(Adds details on board vote, union, updates stock)
By Ernest Scheyder
MIDLAND, Texas May 28 Shareholders of Chevron
Corp, the second-largest U.S. oil company, rejected a
proposal on Wednesday to split the roles of chairman and chief
executive, both currently held by John Watson.
The vote casts further doubt on the long-running campaign by
shareholder activists to force large U.S. corporations to
separate the positions, which they say would support greater
oversight and transparency.
Similar proposals have been rejected by shareholders at
JPMorgan, Exxon Mobil and other corporations in
the past year, further consolidating power among top leaders.
While shareholder activists have convinced some companies to
separate the roles - with Bank of America Corp perhaps
the only major success story - the broader trend indicates the
campaign for greater oversight could be slipping.
About 81 percent of the 1.5 billion shares cast at Chevron's
annual meeting in Midland, Texas, voted against the proposal,
which was sponsored by the Unitarian Universalist Association.
Chevron said the flexibility to decide for itself whether
the roles should be combined was key to staying competitive.
"The board votes every year on keeping the positions
together and this year was no different," Watson said at the
meeting, held at the Permian Midland Petroleum Basin.
The meeting was held in West Texas so Chevron could
highlight its growing Permian shale operation, which Vice
Chairman George Kirkland told Reuters earlier this week would
become a top-five asset by 2020.
Chevron is also spending more than $20 billion on two major
liquefied natural gas projects off the northwest coast of
Australia, though costs have spiked considerably.
Representatives of a union representing offshore Australian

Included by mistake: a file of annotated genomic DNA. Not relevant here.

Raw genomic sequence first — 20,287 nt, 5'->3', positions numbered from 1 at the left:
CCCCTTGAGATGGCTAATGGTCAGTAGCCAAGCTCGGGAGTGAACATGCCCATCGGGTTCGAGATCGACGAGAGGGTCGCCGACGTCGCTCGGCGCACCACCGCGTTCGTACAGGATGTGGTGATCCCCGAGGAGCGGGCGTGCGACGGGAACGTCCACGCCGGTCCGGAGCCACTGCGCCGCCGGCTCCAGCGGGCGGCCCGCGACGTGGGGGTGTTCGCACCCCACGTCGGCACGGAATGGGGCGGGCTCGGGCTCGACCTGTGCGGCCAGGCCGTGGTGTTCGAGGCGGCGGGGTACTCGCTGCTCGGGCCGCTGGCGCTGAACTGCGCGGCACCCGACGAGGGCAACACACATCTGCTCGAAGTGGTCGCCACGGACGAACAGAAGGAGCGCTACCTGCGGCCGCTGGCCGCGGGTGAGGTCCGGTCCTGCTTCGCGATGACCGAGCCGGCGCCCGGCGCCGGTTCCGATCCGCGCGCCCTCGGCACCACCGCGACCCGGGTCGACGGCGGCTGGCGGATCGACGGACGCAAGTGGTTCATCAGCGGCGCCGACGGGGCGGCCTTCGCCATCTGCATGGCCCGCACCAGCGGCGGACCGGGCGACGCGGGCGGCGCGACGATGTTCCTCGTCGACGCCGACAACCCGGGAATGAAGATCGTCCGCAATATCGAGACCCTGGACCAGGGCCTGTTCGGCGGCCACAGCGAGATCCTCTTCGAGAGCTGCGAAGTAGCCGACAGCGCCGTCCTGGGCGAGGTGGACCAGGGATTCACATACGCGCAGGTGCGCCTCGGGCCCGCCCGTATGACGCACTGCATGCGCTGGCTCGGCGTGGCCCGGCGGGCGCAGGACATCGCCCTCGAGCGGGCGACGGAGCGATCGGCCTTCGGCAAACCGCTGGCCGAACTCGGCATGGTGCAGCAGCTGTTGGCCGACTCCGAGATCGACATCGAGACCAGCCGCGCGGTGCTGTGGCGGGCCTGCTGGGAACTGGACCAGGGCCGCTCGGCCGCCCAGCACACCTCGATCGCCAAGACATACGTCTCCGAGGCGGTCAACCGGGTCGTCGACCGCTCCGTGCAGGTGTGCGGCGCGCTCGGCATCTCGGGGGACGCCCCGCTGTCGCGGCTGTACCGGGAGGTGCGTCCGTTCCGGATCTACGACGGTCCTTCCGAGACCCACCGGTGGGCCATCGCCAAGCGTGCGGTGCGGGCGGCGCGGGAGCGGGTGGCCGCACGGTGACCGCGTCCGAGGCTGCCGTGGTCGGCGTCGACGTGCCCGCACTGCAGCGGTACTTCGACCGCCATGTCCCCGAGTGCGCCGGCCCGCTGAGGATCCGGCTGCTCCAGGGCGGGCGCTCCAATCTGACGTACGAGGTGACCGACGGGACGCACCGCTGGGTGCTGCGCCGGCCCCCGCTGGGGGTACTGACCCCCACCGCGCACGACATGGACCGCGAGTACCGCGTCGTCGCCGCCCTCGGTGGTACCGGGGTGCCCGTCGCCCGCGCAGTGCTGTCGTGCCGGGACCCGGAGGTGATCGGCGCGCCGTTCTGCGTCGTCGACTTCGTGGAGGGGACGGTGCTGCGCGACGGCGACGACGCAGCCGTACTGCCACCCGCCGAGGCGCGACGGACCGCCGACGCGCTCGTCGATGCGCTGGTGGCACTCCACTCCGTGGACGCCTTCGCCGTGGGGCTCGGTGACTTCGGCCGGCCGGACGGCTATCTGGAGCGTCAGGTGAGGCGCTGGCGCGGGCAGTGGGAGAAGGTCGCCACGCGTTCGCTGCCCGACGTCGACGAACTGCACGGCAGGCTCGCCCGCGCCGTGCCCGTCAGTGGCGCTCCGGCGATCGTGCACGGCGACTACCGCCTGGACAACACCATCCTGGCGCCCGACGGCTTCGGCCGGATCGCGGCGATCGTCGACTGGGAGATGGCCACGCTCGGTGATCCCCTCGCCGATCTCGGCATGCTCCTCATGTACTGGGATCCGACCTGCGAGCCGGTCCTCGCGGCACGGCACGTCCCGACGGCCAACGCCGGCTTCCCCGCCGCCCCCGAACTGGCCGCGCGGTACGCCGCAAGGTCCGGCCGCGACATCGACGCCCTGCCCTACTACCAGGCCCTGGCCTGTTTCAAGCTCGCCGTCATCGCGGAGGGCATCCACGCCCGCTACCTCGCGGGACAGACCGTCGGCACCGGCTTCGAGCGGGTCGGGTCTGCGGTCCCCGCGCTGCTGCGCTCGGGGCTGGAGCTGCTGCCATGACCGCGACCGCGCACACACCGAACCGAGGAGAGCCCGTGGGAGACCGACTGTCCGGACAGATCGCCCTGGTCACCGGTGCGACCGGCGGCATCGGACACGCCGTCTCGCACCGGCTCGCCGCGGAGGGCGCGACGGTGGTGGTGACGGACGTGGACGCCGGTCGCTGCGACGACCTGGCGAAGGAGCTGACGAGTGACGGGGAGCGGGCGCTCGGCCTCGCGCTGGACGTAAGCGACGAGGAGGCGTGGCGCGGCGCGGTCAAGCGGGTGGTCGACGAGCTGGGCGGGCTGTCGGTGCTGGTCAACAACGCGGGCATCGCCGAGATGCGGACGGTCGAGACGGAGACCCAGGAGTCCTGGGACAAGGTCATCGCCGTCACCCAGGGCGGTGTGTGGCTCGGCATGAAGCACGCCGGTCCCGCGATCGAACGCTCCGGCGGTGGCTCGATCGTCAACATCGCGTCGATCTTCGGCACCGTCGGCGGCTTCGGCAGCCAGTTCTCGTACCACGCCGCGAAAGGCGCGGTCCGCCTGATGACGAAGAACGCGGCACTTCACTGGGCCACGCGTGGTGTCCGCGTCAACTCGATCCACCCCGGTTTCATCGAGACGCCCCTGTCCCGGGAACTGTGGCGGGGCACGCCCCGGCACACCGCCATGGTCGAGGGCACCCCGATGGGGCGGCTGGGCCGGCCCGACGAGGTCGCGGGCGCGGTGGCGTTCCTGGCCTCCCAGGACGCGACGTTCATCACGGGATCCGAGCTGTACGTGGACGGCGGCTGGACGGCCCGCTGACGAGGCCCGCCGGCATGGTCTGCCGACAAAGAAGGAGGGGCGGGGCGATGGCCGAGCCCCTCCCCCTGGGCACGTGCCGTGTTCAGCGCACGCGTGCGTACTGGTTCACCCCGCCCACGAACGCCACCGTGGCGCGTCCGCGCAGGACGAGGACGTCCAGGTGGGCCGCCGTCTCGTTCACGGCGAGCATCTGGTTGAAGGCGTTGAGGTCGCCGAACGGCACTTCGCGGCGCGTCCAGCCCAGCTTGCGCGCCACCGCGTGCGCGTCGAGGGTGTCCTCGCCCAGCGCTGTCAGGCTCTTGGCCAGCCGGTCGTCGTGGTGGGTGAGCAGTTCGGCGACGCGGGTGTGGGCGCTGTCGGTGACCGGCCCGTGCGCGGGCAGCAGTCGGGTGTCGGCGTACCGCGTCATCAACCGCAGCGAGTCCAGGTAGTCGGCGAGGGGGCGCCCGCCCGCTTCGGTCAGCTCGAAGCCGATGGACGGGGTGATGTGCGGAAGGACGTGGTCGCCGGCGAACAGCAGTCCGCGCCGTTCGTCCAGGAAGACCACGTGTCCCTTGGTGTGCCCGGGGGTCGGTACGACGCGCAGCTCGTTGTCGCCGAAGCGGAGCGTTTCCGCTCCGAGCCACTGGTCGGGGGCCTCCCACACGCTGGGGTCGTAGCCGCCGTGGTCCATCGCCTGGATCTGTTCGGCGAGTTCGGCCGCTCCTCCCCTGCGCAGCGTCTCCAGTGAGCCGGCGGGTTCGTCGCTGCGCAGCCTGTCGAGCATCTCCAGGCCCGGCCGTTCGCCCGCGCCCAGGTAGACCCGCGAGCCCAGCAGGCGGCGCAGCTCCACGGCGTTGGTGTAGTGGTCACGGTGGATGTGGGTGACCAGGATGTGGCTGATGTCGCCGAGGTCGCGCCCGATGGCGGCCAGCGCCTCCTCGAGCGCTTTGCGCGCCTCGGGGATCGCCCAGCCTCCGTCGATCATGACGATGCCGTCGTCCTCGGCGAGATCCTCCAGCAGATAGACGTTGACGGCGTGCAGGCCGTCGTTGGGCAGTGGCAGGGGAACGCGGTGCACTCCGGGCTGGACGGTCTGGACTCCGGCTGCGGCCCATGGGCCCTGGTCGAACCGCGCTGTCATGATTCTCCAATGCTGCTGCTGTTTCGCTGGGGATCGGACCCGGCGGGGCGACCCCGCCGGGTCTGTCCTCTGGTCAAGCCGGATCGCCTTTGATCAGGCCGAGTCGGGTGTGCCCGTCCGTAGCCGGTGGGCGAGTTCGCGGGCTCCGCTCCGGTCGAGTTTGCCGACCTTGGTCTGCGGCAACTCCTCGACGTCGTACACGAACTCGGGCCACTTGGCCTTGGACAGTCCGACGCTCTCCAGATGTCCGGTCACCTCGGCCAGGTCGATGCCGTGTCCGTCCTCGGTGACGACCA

workers attended to ask Watson to improve labor relations, which
they described as strained. Some other unions have said the LNG
projects have seen higher costs due to the use of the maritime
Watson said the cost overruns were due to weather, the rise
in the value of the Australian dollar and increasing material
prices. He did not comment on labor costs, but said Chevron is
committed to using organized labor in the country.
That satisfied Padraig Crumlin, national secretary of the
Maritime Union of Australia.
"If we can't establish a fundamental relationship with
Chevron management, then it's no good," Crumlin said.
Shareholders rejected a non-binding say on executive
compensation, as well as proposals to require the company to
disclose more information on fracking operations, details on why
it operates in Myanmar and other politically unstable countries,
and data on corporate donations exceeding $5,000.
Shareholders declined to lower the threshold of outstanding
shares needed to call a special meeting to 10 percent. The
California-based company's bylaws stipulate a 15 percent
PricewaterhouseCoopers LLC was confirmed as the
company's auditor, and all 12 members of the board of directors
were reelected, including Watson.
Chevron shares were up 0.3 percent at $123.18 on Wednesday
(Editing by Franklin Paul, Meredith Mazzilli and Matthew Lewis)